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Visiting Georgian Bath - What To Expect

Make an informed visit to Georgian Bath

Queen Square Bath

Palladian Architecture Queen Square Bath


Designated by UNESCO as a World Heritage Site, Bath presents some of the finest architectural sights in Europe. Although the Roman Baths are perhaps the single main draw for visitors, it is the city itself, 'Georgian Bath' that normally leaves the fondest of memories.

Georgian Bath - How It Started

Georgian Bath started in the 18th Century when England had a succession of Kings called George. The initial impetus came from visits in 1688, 1692, 1702 and 1703 by Princess/Queen Anne who visited Bath to take the waters. The frequency of her visits led to even greater aristocratic patronage.

Beau Nash

The cream of English society attracted people like Beau Nash, an opportunist and card shark. At that time Bath was a cramped city, crammed within its city walls. Beau Nash saw an opportunity by taking on the unpaid job of master of ceremonies.


He would meet new arrivals to the city and judge whether they were suitable to join the select "Company' of 500 to 600 people at the centre of Bath society, match ladies with appropriate dancing partners at each ball, pay the musicians at such events, broker marriages, escort unaccompanied wives and regulate gambling (by restraining compulsive gamblers or warning players against risky games or card sharks).

Ralph Allen

Enter Ralph Allen, a local who had made a fortune organising the postal service into something that we might recognise today.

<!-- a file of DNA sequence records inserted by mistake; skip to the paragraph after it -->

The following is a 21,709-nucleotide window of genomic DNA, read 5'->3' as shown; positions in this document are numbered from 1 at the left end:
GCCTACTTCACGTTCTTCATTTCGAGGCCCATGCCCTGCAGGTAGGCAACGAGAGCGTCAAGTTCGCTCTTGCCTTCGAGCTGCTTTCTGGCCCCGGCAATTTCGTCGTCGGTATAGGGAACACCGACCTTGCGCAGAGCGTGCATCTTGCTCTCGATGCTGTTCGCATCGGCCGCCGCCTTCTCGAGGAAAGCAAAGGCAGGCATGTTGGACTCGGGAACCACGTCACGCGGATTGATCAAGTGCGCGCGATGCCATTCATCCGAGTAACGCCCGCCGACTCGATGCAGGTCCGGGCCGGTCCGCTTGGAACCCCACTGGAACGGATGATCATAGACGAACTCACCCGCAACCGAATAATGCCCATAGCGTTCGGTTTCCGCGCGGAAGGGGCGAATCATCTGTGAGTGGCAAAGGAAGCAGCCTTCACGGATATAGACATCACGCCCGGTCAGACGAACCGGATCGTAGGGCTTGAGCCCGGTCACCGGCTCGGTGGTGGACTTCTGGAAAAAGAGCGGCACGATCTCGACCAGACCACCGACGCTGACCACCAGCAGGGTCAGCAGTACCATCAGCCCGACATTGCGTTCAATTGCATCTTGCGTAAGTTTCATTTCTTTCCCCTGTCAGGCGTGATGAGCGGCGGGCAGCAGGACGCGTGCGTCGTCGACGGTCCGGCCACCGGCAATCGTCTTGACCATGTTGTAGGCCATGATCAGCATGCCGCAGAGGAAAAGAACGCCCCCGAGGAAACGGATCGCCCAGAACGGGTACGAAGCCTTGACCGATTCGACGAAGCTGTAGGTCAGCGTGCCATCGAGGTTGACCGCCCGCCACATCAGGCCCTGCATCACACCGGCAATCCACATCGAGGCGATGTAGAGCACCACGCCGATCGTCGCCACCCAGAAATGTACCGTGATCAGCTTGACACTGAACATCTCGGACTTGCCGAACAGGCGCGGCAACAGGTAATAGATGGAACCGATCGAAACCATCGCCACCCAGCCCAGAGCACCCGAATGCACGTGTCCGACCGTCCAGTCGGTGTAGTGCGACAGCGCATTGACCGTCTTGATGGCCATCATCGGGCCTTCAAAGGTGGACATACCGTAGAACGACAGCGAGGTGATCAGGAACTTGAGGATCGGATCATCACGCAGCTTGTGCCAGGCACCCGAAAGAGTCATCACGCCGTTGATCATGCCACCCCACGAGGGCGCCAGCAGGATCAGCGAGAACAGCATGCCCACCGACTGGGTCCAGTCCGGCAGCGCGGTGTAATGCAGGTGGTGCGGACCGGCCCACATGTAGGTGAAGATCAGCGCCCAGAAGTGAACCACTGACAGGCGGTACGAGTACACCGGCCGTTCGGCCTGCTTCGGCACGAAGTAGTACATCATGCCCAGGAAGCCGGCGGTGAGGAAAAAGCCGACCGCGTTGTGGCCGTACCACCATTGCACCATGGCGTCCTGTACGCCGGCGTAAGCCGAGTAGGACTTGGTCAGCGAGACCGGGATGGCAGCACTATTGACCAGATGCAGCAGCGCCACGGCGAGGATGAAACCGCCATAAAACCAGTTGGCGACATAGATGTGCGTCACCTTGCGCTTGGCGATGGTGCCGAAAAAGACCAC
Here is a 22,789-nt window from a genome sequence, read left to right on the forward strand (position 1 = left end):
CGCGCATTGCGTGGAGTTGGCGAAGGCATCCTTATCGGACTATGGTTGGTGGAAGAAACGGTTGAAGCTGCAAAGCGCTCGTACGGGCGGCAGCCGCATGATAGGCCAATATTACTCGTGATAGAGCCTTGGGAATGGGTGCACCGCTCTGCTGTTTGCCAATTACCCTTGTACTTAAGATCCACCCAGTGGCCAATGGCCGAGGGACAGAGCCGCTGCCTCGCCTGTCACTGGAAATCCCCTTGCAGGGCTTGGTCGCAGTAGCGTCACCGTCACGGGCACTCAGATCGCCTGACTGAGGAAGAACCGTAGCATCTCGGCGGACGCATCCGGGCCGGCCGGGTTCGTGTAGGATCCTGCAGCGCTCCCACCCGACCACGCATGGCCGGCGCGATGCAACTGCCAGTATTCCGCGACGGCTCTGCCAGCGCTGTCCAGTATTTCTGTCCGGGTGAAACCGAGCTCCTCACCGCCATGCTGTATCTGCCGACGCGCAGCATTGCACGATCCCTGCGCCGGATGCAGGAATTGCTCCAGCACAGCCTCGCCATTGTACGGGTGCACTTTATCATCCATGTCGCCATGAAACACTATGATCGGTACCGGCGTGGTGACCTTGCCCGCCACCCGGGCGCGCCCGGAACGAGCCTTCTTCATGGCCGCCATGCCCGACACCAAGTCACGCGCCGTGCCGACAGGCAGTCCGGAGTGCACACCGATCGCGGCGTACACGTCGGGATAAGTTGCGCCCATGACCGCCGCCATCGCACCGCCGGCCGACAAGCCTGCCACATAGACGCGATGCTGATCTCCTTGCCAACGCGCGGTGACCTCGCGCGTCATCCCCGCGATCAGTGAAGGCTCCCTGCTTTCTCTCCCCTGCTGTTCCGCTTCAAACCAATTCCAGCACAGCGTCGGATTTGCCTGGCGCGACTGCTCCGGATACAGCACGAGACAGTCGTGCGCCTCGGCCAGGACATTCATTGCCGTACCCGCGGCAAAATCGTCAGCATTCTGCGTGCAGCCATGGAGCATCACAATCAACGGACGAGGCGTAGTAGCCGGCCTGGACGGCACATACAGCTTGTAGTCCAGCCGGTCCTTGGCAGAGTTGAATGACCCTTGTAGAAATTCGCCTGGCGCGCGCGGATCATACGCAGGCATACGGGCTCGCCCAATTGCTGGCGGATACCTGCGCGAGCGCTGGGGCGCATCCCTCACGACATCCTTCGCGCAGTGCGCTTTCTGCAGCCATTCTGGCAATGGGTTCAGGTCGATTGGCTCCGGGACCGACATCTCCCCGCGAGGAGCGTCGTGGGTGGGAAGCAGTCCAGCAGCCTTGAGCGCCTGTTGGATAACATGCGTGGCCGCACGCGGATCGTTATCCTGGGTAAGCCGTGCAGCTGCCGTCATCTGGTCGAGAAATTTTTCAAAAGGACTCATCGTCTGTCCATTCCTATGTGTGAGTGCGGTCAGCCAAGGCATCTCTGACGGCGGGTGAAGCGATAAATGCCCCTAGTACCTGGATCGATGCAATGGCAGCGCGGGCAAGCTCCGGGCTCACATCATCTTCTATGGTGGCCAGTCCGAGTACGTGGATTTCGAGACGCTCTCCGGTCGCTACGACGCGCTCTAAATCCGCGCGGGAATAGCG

Ralph Allen had invested in some local limestone quarries, the honey coloured stone that characterises Bath's buildings today.


With this limestone an elegant new Bath was built, much of it on the green field sites just outside the city walls together with elegant parks and avenues which the rich could promenade and flaunt their riches.

John Wood

Pulteney Bridge Bath

Pulteney Bridge

Ralph Allen's partner in this property development was John Wood the Elder, an English architect who was responsible for most of the landmark buildings we admire today. John Wood's son, John Wood the Younger carried on after his father died, and proved just as accomplished.

The building style used was called Palladian architecture, a European style of architecture from Italy. The picture above of Queen Square depicts what looks like a single grand building - in fact this is many individual buildings with a common frontage made to give the effect of a grand building - the Palladian style.


Grand buildings fit for the cream of society were built in this style, big enough to accommodate the aristocracy and their entourage.

The Circus and the Royal Crescent were two of the choice residential buildings which if rented would signify you had made it in society. Today, though private, you can visit one building (number 1) in the Royal Crescent furnished as if in the Georgian Era.


Other infrastructure was built, parks to promenade in with bandstands for music to entertain. Down by the river, a broad pavement in which to promenade and show off your fashions. Assembly rooms where as their name entails were where you would assemble and network during afternoon tea and dancing. The first theatre arrived.

All this, you can get a real sense of today.


This was the age of Jane Austen who lived in Bath for some time. A couple of her books are set in Bath and today the Jane Austen museum is worthwhile.

Free Walking Tour Of Georgian Bath

Free Walking Tour Of Georgian Bath

We only have touched upon the history and provided an outline of what Georgian Bath is all about. Do try and read up on the characters mentioned above and it will send you on fascinating tangents that will much enhance your visit.


We would very much recommend you take a free walking tour of Georgian Bath with one of the Mayor's volunteer guides.


Although free, these tours are very high quality taken by people proud to show their city to visitors.

The whole history of Georgian Bath will unfold in a two hour plus walking tour covering all that is worth seeing in Bath. You will identify what is of particular interest to you and probably realise at this point that you have not allowed enough time for your visit.

Free Walking Tour Of Georgian Bath - More Details


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